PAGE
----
Paul Baker Touart
Hood Road, Manokin, Somerset County
The initial stage of Sudler's Conclusion now constitutes the east wing of this two-part house. The early-18th century Flemish bond brick portion is 1 1/2 stories with a single flush chimney on the east gable end, and displays a regular use of glazed headers throughout. The original principal facade at the north elevation is three bays in length, originally with a central door flanked by a single 9/6 sash window at each side. This entrance is now bricked in. The former rear (south) facade was two bays in length with a centered door flanked by a single 12/12 sash window at its east side. This door was filled in c. 1800 and a 12/12 sash window installed flush to the west side of the former opening. At both front and rear roof slopes are two pedimented 9/6 sash dormer windows, also installed c. 1800. At the east end elevation of this block is a door positioned near the southeast corner. Near the northeast corner of this same elevation is a small window which has been bricked in. All original ground floor door and window openings are headed by segmental arches of header brick. At the east end elevation, at a line even with the front and rear eave cornices, is an indented two brick belt course with the bricks of both courses set on the diagonal. A frame two-story west wing was probably erected c. 1840. Facing south, this portion is two bays in length at both the front and rear elevations, with the transomed entrance door positioned towards the east end of both facades. First floor windows are 9/6 sash and second floor windows are 6/6 sash. A single chimney is flush with the west end wall, with its exterior face exposed in a firewall at the first floor level. The south wall of this wing is flush to the south wall of the early portion of the house, and extends back about 3/4 the depth of the west end elevation. A two-story shed-roofed outshut covers the exposed west gable end of the brick portion. On the interior, the 18th century portion has a hall and parlor plan, with the hall being a rather narrow room extending the length of the north side. It has a tall but narrow fireplace opening at the east end, close to the partition wall. The larger parlor has a more expansive fireplace opening, also in the east wall. On each interior side wall is a small bake oven. A former enclosed stair is now a closet. While all interior wall surfaces are plastered, there is evidence that the fireplace wall had been originally paneled. The exposed ceiling joists of both rooms have a very wide bead on their lower edges. Roof collars in the attic display the same beaded edge. Outbuildings include a c. 1800 log smokehouse and frame tobacco barn. A small private cemetery stands to the northwest of the house, with most of the graves dating from the first half of the 19th century.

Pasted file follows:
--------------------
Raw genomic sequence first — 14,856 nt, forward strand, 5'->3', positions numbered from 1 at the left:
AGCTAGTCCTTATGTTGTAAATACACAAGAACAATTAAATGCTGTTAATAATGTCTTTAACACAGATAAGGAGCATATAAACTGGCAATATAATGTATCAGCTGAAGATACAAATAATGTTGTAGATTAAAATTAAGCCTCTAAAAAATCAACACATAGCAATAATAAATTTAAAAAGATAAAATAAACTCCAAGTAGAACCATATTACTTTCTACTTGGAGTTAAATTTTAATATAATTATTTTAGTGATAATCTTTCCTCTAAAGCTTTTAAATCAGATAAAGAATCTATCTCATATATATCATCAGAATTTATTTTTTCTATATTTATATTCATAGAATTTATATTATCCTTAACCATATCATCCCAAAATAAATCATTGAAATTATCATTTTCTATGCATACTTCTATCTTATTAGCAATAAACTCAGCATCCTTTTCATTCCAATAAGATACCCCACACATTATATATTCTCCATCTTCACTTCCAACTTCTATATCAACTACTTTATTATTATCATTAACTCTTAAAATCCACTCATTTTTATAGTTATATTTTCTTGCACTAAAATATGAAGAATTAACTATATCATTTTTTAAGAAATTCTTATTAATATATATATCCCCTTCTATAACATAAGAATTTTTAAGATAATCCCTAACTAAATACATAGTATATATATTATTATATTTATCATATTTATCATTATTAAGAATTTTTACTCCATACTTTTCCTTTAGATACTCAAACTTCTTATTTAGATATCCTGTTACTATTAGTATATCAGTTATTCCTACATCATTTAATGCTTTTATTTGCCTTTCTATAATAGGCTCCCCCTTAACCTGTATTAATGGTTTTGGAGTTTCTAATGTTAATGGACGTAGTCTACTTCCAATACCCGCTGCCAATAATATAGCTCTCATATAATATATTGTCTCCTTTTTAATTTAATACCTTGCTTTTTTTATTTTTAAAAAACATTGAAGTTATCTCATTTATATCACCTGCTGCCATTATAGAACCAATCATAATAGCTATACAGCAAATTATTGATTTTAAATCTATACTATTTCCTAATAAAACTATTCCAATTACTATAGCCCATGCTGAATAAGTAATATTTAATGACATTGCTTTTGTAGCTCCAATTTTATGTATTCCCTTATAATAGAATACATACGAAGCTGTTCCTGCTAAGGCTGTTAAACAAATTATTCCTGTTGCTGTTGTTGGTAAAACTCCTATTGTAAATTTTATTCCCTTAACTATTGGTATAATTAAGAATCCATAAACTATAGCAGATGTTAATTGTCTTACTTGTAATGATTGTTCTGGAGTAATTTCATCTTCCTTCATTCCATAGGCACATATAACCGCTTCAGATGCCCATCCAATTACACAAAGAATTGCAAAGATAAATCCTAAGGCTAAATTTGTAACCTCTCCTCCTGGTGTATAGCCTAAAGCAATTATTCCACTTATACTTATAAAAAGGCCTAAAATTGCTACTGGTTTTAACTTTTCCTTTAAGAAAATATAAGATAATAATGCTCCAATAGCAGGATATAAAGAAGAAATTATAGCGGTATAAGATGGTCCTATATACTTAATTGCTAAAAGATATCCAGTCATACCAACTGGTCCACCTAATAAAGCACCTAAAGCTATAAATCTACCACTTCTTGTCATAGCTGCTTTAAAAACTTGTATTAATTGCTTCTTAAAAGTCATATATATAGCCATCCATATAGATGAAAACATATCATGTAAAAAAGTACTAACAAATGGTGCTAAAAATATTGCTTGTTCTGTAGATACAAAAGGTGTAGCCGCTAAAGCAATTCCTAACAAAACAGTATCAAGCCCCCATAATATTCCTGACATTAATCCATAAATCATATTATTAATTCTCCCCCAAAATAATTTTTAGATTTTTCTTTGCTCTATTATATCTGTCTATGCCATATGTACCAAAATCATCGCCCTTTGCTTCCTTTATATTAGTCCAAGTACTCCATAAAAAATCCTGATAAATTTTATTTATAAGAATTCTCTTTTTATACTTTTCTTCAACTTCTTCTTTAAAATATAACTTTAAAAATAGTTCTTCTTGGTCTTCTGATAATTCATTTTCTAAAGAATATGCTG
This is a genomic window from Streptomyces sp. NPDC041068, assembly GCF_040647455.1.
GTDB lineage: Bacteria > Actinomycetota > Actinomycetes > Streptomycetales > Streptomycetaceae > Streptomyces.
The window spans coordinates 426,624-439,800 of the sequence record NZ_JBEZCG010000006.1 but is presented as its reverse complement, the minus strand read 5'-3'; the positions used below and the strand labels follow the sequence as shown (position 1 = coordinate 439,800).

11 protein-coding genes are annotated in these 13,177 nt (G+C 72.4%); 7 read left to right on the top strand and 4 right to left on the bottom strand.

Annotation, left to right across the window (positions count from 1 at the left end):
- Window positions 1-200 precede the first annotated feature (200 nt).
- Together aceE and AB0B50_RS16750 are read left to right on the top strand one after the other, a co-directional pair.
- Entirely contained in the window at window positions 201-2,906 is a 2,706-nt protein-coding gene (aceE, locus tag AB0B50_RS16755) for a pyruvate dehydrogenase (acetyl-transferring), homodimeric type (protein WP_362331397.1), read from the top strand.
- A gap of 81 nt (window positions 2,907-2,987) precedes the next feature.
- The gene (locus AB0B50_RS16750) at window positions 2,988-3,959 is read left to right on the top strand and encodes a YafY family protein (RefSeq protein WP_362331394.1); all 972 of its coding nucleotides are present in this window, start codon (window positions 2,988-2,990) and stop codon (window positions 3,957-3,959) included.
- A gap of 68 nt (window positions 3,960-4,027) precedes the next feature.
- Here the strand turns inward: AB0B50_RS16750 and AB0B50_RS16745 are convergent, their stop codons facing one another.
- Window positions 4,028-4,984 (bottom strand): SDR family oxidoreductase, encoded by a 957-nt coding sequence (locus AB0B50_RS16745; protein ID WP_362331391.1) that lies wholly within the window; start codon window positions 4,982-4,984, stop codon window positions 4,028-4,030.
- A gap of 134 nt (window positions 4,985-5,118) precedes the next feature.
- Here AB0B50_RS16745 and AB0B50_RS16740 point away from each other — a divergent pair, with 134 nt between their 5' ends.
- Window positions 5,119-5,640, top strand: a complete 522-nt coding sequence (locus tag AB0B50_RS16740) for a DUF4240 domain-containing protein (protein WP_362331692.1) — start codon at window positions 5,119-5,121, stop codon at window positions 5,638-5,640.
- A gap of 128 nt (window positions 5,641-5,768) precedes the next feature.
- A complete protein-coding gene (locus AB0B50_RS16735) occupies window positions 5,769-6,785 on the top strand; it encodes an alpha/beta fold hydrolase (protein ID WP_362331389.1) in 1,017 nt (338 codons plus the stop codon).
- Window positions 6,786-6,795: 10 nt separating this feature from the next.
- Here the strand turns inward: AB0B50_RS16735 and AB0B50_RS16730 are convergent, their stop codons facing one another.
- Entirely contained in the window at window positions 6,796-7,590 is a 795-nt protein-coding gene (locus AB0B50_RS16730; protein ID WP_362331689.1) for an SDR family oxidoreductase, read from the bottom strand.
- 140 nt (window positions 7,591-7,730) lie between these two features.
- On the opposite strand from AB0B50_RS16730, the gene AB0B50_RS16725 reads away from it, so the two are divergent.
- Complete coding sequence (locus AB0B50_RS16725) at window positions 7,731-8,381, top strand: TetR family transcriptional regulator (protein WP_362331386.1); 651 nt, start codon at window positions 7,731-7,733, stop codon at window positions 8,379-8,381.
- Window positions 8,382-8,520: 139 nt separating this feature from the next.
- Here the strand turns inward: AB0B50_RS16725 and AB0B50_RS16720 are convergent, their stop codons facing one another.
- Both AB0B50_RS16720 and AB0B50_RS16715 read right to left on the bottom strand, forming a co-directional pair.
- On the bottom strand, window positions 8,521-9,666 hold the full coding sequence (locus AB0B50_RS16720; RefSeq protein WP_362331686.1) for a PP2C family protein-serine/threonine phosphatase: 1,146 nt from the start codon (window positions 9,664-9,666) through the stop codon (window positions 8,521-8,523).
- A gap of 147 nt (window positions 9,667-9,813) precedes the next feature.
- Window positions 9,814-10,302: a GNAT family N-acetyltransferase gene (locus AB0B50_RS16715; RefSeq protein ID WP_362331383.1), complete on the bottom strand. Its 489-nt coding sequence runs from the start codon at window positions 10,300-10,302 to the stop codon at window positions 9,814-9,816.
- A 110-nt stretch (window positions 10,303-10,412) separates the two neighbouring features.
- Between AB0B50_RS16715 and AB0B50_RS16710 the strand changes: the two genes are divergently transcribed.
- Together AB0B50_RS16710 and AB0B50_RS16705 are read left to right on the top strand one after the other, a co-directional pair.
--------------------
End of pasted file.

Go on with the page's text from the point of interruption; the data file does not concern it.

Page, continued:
Sudler's Conclusion represents one of Maryland's few remaining early-18th century dwellings. Its significance lies in its architecture. The diagonally set beltcourse on the east end is one of three found in Somerset County houses of the period. Other significant elements are the decorative interior details and the laterally partitioned floor plan. The house is so little altered that it is possible to reconstruct the original floor plan.